However many they may be, even if none, let's get busy thinking about our tomorrows. The past, once we have atoned for it, should remain in the past. It serves a wonderful purpose; it is the anchor in the question "where do I go from here?" Just remember that in order to sail, you must first hoist the anchor.
It's the beauty of the Mass, and why it is far more meaningful than any new-age bible revival worship service can ever be. The Mass has the unique quality of reliving a moment in history in real time. Through the celebration of the eucharist, the real body and blood of Christ, the sacrifice is not just a point on a calendar but a living event, happening again right in front of us. It is up to each of us to enter into it, or not.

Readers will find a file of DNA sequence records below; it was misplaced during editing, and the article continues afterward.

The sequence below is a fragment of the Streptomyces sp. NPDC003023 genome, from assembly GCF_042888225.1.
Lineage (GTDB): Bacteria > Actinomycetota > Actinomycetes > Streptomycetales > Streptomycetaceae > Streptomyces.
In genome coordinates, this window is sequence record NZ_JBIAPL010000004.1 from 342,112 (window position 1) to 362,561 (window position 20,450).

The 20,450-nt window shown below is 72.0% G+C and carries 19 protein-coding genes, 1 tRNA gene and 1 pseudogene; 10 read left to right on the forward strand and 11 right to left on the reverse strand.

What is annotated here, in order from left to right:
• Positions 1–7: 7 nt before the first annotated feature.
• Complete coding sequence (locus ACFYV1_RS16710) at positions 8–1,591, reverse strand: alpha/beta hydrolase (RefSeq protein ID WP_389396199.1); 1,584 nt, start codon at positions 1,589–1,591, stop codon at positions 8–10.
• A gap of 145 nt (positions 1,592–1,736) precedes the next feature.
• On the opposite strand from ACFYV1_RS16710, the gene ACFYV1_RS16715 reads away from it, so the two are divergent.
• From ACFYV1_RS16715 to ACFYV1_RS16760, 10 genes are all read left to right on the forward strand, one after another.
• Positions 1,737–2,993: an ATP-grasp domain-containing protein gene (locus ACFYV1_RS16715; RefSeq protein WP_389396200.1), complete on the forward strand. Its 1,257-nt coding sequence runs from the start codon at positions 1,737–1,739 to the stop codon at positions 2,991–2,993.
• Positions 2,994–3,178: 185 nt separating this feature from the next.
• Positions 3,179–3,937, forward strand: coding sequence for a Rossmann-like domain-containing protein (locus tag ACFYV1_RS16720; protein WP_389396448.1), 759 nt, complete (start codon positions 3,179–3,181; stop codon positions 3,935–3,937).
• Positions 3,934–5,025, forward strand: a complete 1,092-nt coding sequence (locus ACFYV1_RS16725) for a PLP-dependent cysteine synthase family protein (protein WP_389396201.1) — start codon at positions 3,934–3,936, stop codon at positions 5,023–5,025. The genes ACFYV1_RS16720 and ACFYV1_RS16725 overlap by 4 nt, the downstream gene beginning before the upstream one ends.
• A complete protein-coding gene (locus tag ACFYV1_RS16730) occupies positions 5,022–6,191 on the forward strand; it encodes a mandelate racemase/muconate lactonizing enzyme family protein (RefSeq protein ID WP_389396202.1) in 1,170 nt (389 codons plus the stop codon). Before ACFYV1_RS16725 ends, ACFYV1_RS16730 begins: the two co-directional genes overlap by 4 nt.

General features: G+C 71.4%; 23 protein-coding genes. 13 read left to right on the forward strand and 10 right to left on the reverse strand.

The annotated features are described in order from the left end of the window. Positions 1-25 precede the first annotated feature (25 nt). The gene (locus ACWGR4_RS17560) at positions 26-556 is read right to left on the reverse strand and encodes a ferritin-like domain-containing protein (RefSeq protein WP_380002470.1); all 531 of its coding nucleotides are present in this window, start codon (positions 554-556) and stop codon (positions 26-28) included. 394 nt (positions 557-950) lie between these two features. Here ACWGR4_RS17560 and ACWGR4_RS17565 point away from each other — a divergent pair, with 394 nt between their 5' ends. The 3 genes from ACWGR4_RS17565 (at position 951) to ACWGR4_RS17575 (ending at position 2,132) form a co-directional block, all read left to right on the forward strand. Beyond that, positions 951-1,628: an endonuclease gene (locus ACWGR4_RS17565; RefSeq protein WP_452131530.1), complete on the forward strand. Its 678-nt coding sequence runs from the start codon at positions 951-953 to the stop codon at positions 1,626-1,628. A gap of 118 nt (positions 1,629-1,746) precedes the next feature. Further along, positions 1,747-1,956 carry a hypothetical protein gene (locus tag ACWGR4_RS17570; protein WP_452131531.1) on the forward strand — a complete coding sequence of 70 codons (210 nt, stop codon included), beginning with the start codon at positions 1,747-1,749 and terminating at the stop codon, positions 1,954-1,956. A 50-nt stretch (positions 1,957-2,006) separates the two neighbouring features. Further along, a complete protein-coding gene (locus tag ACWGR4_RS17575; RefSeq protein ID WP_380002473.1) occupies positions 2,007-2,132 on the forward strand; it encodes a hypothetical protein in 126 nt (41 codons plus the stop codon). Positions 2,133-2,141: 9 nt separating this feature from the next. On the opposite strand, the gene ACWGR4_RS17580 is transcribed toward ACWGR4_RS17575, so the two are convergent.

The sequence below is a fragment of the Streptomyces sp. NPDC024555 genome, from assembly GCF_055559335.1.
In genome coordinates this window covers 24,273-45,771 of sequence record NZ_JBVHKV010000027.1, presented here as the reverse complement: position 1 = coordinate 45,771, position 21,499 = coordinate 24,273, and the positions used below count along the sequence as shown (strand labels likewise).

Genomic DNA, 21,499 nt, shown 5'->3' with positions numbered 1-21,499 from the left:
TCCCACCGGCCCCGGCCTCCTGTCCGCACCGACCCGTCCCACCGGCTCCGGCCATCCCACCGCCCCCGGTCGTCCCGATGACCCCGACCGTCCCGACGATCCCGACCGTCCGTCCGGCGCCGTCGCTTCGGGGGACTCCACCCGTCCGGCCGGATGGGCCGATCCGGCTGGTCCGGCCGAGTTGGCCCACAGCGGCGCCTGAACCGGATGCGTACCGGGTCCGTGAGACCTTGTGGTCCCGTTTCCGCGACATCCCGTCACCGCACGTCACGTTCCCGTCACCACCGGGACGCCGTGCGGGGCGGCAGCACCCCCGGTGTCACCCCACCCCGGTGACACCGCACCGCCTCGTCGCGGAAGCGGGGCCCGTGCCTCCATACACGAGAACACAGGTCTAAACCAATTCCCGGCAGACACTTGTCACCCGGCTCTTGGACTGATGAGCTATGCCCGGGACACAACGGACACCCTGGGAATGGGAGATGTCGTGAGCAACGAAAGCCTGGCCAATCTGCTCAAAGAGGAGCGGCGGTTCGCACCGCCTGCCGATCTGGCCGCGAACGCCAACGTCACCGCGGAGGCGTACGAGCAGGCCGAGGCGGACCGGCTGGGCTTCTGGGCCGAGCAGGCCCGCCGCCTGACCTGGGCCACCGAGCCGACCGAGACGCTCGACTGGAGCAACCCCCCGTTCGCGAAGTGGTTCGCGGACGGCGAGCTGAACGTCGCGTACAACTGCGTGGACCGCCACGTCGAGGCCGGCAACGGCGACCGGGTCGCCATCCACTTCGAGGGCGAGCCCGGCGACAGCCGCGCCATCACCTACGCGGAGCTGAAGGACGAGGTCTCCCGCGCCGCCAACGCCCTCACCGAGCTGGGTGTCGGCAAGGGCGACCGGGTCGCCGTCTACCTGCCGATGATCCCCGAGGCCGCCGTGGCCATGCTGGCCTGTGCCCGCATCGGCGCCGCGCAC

When the readings and the Gospel and the psalm are interpreted by the homilist, we quite correctly ask ourselves, "what does this mean to me?" and "what am I going to do differently because of it?" These are the two central questions asked and answered by Jesus' disciples every time he taught a lesson through the parable.
Entering into the mystery daily or at the very least, at weekly Mass allows us to ask and answer those questions anew, to look forward to all our tomorrows, no matter how many or few they may be.
What does it Christ saying to me? What will the Holy Spirit guide me to do differently? What does tomorrow bring?